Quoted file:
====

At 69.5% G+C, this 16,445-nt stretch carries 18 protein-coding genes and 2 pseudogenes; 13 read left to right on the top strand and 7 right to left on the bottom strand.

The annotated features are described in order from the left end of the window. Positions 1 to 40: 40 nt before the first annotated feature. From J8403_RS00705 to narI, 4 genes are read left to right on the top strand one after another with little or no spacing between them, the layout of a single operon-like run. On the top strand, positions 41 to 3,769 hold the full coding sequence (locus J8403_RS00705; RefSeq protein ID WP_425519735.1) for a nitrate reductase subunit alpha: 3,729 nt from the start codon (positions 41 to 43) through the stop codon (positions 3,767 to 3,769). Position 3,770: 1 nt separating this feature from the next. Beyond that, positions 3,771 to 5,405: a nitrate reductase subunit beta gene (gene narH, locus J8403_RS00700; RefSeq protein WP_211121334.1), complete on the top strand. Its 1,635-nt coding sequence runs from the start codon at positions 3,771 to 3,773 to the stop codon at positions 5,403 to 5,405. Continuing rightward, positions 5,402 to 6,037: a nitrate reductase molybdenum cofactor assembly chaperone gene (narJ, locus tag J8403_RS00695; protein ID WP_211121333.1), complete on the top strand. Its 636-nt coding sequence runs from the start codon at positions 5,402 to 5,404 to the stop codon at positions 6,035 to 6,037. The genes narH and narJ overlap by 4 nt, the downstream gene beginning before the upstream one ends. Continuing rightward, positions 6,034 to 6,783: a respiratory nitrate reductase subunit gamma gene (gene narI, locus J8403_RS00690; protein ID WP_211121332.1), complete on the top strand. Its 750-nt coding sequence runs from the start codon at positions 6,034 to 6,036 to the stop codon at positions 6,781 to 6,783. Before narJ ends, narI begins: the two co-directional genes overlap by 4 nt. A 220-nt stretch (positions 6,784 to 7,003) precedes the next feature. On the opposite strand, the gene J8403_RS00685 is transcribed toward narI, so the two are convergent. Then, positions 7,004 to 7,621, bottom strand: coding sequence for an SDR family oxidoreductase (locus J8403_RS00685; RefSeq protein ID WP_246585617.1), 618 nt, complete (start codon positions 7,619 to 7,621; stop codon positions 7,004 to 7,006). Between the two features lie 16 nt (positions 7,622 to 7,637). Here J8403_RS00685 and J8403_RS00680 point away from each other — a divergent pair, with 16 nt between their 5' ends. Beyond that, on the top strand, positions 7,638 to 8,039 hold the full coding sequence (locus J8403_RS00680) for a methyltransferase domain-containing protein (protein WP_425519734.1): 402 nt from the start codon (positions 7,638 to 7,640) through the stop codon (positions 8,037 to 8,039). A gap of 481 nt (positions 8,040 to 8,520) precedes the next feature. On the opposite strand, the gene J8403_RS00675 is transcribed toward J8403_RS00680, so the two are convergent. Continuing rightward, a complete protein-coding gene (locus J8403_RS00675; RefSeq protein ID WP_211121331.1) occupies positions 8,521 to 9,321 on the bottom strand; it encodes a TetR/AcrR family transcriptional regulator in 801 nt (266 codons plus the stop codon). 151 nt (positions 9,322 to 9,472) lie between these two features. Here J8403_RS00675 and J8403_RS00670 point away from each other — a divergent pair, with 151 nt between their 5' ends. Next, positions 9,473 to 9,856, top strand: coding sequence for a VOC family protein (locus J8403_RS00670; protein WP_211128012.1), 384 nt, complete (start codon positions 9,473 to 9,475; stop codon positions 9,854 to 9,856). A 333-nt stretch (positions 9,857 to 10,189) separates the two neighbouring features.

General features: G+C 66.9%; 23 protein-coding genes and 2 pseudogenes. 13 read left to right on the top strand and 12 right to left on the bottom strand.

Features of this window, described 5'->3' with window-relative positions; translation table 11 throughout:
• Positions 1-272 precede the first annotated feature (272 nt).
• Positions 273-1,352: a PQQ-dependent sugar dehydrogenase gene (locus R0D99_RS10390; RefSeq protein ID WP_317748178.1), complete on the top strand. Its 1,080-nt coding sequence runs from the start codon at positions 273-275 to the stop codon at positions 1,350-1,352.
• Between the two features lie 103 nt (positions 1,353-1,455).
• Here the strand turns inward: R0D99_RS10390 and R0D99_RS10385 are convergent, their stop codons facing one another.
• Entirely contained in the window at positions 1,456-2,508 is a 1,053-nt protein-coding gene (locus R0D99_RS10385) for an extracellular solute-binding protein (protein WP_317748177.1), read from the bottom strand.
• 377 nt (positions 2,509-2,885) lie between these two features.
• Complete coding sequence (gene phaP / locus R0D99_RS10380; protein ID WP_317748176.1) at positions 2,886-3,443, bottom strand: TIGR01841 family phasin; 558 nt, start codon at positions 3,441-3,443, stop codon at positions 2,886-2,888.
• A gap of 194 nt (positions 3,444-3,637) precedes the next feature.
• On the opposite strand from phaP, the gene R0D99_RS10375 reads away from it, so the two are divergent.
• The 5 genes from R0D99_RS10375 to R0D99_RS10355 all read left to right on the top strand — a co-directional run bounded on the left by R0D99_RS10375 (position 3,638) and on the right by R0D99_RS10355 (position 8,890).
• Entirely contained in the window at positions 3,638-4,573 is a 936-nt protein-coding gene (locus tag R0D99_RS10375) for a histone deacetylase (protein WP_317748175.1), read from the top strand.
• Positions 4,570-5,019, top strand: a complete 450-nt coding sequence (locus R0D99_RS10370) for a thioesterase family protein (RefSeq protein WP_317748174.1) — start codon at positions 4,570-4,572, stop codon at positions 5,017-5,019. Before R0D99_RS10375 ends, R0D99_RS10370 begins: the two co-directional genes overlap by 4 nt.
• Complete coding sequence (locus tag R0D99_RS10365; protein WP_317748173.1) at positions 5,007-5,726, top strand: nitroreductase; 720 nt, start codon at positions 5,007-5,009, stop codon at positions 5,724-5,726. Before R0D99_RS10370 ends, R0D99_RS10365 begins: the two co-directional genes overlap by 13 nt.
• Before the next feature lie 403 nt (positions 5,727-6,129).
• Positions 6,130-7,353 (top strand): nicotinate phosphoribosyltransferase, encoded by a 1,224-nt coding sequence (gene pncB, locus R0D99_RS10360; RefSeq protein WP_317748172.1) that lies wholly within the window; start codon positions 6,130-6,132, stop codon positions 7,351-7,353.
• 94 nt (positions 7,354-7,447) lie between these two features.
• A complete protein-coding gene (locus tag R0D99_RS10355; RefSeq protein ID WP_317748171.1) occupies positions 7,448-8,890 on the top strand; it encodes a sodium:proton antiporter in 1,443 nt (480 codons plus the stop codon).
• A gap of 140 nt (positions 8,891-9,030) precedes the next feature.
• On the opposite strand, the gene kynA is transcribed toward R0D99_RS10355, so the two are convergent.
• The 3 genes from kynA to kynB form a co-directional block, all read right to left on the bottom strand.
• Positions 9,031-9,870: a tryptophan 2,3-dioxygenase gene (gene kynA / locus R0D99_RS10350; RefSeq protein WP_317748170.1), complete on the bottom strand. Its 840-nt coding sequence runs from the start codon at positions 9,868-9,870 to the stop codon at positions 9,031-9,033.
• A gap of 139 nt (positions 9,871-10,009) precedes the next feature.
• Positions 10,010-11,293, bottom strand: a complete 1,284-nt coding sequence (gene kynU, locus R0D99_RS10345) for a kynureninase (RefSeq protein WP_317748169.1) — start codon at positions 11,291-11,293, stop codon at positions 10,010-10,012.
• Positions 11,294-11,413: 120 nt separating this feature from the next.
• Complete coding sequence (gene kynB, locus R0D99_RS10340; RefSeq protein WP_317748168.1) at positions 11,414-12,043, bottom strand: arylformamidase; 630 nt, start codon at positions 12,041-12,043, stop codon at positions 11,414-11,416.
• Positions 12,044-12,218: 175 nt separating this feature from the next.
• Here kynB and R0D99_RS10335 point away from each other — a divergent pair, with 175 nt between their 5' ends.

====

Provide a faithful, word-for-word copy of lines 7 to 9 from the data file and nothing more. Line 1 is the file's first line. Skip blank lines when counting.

• Between the two features lie 103 nt (positions 1,353-1,455).
• Here the strand turns inward: R0D99_RS10390 and R0D99_RS10385 are convergent, their stop codons facing one another.
• Entirely contained in the window at positions 1,456-2,508 is a 1,053-nt protein-coding gene (locus R0D99_RS10385) for an extracellular solute-binding protein (protein WP_317748177.1), read from the bottom strand.